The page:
It might sound like hyperbole, but Train To Busan is the best zombie movie since Danny Boyle’s 28 Days Later. The South Korean horror sees a father (Gong Yoo) and daughter (Kin Su-an) struggling to get to Busan by train in the middle of a zombie outbreak. It’s thrilling, visceral and very, very watchable.
At this stage, there’s little that can be done with the zombie movie that hasn’t been seen before. Since Danny Boyle re-energised the genre back in 2002, dozens of zombie movies have been churned out. Some of them have been great and some of them have been simply terrible but almost every potential plot point has been attempted: comedy, romance, drama, action, period. Then there’s the television ratings behemoth that is The Walking Dead, which has been shuffling across television screens for the last seven years. However, that doesn’t mean a good zombie movie can’t be made today. It just needs to be true to what it wants to be.
Director Yeon Sang-ho’s film doesn’t try to do anything other than tell a simple tale: zombie outbreak on a train. This is a stripped down horror and Sang-ho keeps things moving at a hectic pace, not spending time on anything superfluous. The film’s central train concept propels the plot forward, helping keep the kinetic thrills fresh, even when it’s just zombie attack after zombie attack.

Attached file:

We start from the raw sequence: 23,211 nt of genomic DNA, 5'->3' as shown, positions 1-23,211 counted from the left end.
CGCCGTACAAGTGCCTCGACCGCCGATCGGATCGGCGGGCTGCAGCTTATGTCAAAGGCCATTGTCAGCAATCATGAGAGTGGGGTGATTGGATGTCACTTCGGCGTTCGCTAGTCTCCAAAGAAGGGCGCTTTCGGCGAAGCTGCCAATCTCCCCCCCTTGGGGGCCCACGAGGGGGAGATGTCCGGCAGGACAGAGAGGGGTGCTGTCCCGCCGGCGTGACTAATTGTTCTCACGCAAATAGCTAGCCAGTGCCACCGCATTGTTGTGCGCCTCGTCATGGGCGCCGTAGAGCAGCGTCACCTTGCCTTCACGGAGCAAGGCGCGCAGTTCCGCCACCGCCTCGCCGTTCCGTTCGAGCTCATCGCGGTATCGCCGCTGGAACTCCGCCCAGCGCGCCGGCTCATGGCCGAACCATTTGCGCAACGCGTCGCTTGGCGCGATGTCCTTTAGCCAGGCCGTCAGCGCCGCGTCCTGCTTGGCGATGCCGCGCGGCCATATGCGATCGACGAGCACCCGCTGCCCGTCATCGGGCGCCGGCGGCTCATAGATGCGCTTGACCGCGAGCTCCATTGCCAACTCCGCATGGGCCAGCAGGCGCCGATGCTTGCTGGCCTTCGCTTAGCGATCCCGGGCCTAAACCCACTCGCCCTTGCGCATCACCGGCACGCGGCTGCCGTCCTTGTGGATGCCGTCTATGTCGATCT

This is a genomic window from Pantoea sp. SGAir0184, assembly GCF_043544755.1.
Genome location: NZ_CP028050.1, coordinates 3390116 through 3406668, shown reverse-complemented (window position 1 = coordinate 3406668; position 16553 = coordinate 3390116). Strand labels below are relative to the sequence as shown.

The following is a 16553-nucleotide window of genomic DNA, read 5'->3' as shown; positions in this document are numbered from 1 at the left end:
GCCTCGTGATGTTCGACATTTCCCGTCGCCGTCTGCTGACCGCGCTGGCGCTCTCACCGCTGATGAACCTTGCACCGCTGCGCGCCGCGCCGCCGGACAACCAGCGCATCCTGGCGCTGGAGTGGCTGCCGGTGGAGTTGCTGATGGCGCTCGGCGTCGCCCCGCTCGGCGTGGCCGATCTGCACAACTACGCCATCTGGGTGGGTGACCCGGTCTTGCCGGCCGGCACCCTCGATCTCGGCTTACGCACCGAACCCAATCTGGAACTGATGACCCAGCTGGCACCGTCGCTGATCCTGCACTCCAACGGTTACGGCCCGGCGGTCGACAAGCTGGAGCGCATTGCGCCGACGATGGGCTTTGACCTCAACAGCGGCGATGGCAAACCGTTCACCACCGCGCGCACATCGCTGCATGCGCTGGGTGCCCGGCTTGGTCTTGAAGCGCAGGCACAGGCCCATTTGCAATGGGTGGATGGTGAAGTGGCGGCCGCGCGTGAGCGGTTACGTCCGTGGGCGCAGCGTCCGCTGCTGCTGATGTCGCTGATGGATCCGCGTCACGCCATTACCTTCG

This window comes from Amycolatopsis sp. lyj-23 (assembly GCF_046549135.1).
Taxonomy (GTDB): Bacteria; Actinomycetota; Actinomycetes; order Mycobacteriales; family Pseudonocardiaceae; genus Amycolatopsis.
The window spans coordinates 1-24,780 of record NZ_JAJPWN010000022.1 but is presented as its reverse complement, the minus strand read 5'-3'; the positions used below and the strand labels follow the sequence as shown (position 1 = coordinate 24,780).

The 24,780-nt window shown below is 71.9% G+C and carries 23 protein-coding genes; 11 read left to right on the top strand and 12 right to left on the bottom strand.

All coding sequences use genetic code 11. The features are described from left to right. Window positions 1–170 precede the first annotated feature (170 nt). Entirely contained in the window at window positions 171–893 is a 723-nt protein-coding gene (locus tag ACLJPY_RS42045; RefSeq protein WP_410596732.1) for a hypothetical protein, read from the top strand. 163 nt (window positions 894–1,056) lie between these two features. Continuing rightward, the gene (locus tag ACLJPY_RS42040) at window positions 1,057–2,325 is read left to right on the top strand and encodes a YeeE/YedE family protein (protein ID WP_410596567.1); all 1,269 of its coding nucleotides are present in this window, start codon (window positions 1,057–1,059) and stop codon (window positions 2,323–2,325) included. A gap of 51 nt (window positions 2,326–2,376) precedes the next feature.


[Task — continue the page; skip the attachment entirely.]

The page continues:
The plot might be simple, but Train To Busan features some solid characterisation. Gong Yoo’s busy businessman turned protective father has a good character arc throughout the film. Meanwhile, Ma Dong-seok is excellent as the burly passenger who, along with his pregnant wife (Jun Yu-mi), teams up with the father and daughter to flee their fellow flesh-eating commuters.
You’d think that the zombie genre has nothing left to offer, but Train To Busan manages to surpass expectations. It’s an entertaining horror-thriller and the key to it’s success is the simplicity of the tale. It’s more of a thriller than a horror, but it manages to pack in enough blood to make sure gore-hounds get their gory fix.